We’ve all heard the stories of couples who die within weeks, days, or sometimes even hours of one another. The cause is often cited as a broken heart. In fact, the phenomenon is common enough that it’s been scientifically studied and goes by the name the “widowhood effect.” But romantic couples aren’t the only ones who are affected. Think of the death of Debbie Reynolds who died just one day after the loss of her daughter, Carrie Fisher. The death of any loved one can produce the widowhood effect.
What about pets? We know that they grieve when they lose a close companion, but can they, too, die of a broken heart? Let’s look at what we know about the widowhood effect and if it might also apply to animals.
One recent study involving elderly, married couples shows that when a wife dies, men have an 18 percent increase in their risk of death, while the death of a husband results in a 16 percent increase for women. The most common causes of death in the second spouse included lung disease, diabetes, accidents, infections, and cancer.
In cases like these, the term “brokenhearted” is a bit of a misnomer. Most of these people didn’t literally die of grief-related damage to the heart, but, I suspect, due to some combination of the adverse effects of stress and perhaps a lessening of self-care. On the other hand, medical doctors do recognize a condition called takotsubo cardiomyopathy (also known as broken heart syndrome) that develops after sudden stressors like the death of a loved one, receiving bad news, intense fear, or even a surprise party. Scientists suspect that the sudden surge of adrenaline and other stress hormones causes changes within the heart that prevent part of it (specifically the left ventricle) from functioning normally. Takotsubo cardiomyopathy can usually be treated, but it is occasionally fatal in people.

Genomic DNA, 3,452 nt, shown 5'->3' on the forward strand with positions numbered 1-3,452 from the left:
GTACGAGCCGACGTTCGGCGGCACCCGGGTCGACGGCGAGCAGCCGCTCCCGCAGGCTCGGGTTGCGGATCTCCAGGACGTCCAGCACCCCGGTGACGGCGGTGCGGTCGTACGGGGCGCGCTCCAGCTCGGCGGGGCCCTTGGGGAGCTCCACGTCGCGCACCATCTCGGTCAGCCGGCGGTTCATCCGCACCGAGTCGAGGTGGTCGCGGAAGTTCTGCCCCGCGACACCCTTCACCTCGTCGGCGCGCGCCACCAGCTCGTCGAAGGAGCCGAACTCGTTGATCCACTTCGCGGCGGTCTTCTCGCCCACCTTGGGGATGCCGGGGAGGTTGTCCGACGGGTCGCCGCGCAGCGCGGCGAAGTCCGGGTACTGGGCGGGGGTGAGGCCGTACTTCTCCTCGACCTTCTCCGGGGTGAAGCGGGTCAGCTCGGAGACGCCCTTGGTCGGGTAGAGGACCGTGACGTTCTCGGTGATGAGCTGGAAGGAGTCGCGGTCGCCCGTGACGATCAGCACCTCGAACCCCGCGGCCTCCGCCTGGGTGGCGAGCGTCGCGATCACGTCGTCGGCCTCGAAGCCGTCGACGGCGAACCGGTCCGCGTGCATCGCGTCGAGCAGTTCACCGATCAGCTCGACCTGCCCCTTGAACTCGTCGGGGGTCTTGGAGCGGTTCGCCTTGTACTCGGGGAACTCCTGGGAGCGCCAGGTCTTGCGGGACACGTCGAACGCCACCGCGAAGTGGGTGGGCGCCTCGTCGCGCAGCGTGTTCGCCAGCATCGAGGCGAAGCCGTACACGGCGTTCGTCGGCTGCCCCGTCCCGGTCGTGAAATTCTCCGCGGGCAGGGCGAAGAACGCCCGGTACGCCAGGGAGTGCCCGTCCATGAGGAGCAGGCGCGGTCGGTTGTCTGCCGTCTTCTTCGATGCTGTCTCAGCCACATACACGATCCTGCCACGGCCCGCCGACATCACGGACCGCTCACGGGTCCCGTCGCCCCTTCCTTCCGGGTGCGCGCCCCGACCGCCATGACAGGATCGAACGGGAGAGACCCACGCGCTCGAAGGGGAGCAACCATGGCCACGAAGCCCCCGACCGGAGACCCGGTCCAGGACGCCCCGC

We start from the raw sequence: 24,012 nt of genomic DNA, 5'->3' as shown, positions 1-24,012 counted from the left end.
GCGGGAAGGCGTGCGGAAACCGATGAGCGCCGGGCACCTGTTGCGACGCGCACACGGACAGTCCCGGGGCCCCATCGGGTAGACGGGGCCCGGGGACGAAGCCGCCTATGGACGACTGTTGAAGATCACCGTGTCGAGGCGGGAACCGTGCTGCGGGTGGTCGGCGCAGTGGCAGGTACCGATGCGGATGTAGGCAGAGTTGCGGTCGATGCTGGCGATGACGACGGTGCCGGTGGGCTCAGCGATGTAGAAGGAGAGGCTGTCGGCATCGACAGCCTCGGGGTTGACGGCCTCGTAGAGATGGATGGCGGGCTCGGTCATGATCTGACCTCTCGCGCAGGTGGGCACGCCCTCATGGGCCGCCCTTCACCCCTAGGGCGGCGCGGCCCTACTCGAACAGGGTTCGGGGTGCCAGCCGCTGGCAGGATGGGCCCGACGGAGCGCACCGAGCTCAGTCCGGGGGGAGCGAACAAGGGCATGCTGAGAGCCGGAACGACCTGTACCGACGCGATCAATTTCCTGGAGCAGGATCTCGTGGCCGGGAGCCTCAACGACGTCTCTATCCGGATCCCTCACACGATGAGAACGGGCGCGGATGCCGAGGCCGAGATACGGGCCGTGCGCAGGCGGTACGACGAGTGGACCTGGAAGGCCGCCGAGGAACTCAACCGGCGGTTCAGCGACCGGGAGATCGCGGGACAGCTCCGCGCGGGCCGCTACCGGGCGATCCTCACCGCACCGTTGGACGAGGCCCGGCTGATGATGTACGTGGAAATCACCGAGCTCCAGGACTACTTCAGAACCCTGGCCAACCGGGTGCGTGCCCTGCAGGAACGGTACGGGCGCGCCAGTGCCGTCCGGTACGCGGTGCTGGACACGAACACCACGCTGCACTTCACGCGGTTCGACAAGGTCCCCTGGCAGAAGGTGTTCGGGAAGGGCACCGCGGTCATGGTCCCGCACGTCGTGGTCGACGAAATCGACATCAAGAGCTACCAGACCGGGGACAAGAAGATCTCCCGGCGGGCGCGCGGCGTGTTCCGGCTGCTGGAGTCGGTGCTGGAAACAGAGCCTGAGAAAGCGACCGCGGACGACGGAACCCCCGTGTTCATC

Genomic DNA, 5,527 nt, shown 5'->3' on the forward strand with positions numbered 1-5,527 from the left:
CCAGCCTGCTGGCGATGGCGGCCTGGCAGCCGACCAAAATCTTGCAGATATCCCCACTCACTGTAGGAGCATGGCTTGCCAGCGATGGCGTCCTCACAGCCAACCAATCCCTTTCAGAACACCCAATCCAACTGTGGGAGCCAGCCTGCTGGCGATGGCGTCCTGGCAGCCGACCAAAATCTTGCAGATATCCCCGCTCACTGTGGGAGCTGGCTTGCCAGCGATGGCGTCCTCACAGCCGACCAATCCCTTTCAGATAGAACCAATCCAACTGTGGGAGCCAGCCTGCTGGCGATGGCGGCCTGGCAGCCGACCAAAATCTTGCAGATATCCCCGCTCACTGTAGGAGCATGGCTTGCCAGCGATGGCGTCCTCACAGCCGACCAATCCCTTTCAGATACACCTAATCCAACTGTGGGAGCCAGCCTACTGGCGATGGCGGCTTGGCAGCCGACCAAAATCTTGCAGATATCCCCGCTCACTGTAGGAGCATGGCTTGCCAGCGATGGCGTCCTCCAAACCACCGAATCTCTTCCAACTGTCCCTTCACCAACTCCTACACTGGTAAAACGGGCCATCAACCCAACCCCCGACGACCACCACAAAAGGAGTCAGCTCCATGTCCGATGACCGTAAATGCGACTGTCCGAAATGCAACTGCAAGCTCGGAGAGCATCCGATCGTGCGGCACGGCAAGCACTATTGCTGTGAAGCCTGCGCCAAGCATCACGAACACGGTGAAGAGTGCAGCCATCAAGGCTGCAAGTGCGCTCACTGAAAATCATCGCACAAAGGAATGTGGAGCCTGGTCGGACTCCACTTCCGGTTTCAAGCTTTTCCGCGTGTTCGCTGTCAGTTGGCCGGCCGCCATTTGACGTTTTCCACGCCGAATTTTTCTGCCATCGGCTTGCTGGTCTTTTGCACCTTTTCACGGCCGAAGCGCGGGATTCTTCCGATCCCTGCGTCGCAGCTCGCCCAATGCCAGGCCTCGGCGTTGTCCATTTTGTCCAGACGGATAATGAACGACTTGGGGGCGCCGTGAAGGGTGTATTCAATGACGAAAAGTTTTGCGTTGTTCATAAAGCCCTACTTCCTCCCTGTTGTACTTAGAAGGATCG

How Grief Can Affect Your Pet’s Health
Grief is undoubtedly stressful for pets too, so it wouldn’t be surprising if it could have an adverse effect on their health, particularly if they were already dealing with a significant illness. Stress hormones can not only adversely affect the heart but also depress the immune system and reduce appetite, all of which could play a role in hastening a pet’s death.
In my many years in veterinary practice and as a pet owner, I’ve never suspected that the death of a pet was due to the loss of a beloved companion, but that certainly doesn’t mean it can’t happen. Keep in mind that the vast majority of people survive the loss of a loved one, but those stories just aren’t as newsworthy as are the ones involving people who die soon after one another. The same is probably true for our pets. Most will grieve but survive the loss a companion, but there are a few out there who may simply not be able to go on.
I leave you with the story of Liam and Theo, as reported by NBC News, as evidence that animals can, quite possibly, feel grief so deeply that it brings about their death:
Lance Cpl. Liam Tasker, a dog handler with the Royal Army Veterinary Corps, was killed in a firefight with insurgents in Helmand Province on March 1  as he searched for explosives with Theo, a bomb-sniffing springer spaniel mix. The dog suffered a fatal seizure hours later at a British army base, likely brought about by stress.
Military officials won't go so far as to say Theo died of a broken heart—but that may not be far from the truth.
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